From Volume 89, Number 3 (March 2016)
Perhaps the most famous sentence in the Declaration of Independence, for twenty-first century readers, is its statement of the “self-evident” truth that “all Men are created equal,” and that they are “endowed by their Creator with certain unalienable Rights,” which include “Life, Liberty, and the pursuit of Happiness.” Equally famous is the Declaration’s explanation that the very purpose of organized government is “to secure these [unalienable] Rights” through political forms that “deriv[e] their just Powers from the Consent of the Governed.” But that is not the end of the sentence. Jefferson goes on to assert that it is equally “self-evident” “[t]hat whenever any Form of Government becomes destructive of these Ends”—that is, of securing unalienable rights—“it is the Right of the People to alter or to abolish it, and to institute new Government, laying its Foundation on such Principles, and organizing its Powers in such Form, as to them shall seem most likely to effect their Safety and Happiness.”
The notion that governments have a responsibility to protect fundamental human rights seems as self-evident to many today as it was to Thomas Jefferson and his colleagues. Around the world, people have been socialized to believe in universal human rights; Jefferson’s famous language resonates far more broadly and deeply now, in the twenty-first century, than it ever did in 1776.
But what about the rest of this famous sentence? Is it equally clear that any group that designates itself as a “People” has a self-evident right “to alter or to abolish” “any Form of Government” that it believes has become “destructive” of its rights or the rights of its members? Is it a self-evident truth that members of the public, both around the world and in the United States, have the right to overthrow their government if they feel it is not sufficiently protecting their rights? The Declaration’s use of the word “any” suggests that no government is immune from the right to alter or abolish.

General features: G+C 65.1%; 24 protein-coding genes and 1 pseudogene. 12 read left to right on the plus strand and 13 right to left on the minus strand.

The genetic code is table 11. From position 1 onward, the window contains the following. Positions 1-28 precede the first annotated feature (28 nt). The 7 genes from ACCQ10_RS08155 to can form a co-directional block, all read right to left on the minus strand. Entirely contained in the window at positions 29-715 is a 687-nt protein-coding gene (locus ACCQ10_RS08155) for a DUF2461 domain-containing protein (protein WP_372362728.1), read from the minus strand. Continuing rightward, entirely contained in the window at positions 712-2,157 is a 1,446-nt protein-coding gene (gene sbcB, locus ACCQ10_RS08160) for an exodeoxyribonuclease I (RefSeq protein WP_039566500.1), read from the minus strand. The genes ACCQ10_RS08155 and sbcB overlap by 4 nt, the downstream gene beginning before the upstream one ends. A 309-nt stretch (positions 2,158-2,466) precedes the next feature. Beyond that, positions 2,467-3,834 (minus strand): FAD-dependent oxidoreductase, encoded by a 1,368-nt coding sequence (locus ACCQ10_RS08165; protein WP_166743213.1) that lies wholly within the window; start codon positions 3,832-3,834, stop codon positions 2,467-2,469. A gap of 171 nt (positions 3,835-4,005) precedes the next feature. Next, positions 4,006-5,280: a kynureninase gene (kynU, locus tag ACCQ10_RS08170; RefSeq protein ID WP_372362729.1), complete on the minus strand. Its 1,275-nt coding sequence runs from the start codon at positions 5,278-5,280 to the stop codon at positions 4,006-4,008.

The right of a people to throw off their government is not confined to a single sentence in the Declaration. The idea pervades the entire document, especially its first and last paragraphs. The first paragraph asserts that “it [has] become necessary for one People to dissolve the Political Bands which have connected them with another, and to assume among the Powers of the Earth, the separate and equal Station to which the Laws of Nature and of Nature’s God entitle them.” The last paragraph “[d]eclare[s], [t]hat these United Colonies are, and of Right ought to be Free and Independent States; that they are Absolved from all Allegiance to the British Crown, and that all political Connection between them and the State of Great-Britain, is and ought to be totally dissolved.”